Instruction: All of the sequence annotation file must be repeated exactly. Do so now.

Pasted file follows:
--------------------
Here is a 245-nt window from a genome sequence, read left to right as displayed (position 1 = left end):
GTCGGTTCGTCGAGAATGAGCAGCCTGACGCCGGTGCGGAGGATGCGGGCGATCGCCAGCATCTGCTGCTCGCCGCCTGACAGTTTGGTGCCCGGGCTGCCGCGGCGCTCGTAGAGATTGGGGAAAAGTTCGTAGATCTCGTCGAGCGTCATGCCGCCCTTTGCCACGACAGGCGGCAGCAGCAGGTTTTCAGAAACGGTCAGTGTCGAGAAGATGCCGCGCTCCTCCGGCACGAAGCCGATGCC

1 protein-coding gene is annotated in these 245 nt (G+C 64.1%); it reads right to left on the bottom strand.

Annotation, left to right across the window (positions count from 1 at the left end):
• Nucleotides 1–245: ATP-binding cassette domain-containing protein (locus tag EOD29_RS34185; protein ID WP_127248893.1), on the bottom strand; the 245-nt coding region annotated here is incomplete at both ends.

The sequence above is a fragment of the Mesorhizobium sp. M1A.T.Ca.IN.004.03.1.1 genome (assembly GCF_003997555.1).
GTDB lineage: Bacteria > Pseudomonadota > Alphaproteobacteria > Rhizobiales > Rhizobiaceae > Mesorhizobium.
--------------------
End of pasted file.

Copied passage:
Here is a 245-nt window from a genome sequence, read left to right as displayed (position 1 = left end):
GTCGGTTCGTCGAGAATGAGCAGCCTGACGCCGGTGCGGAGGATGCGGGCGATCGCCAGCATCTGCTGCTCGCCGCCTGACAGTTTGGTGCCCGGGCTGCCGCGGCGCTCGTAGAGATTGGGGAAAAGTTCGTAGATCTCGTCGAGCGTCATGCCGCCCTTTGCCACGACAGGCGGCAGCAGCAGGTTTTCAGAAACGGTCAGTGTCGAGAAGATGCCGCGCTCCTCCGGCACGAAGCCGATGCC

1 protein-coding gene is annotated in these 245 nt (G+C 64.1%); it reads right to left on the bottom strand.

Annotation, left to right across the window (positions count from 1 at the left end):
• Nucleotides 1–245: ATP-binding cassette domain-containing protein (locus tag EOD29_RS34185; protein ID WP_127248893.1), on the bottom strand; the 245-nt coding region annotated here is incomplete at both ends.

The sequence above is a fragment of the Mesorhizobium sp. M1A.T.Ca.IN.004.03.1.1 genome (assembly GCF_003997555.1).
GTDB lineage: Bacteria > Pseudomonadota > Alphaproteobacteria > Rhizobiales > Rhizobiaceae > Mesorhizobium.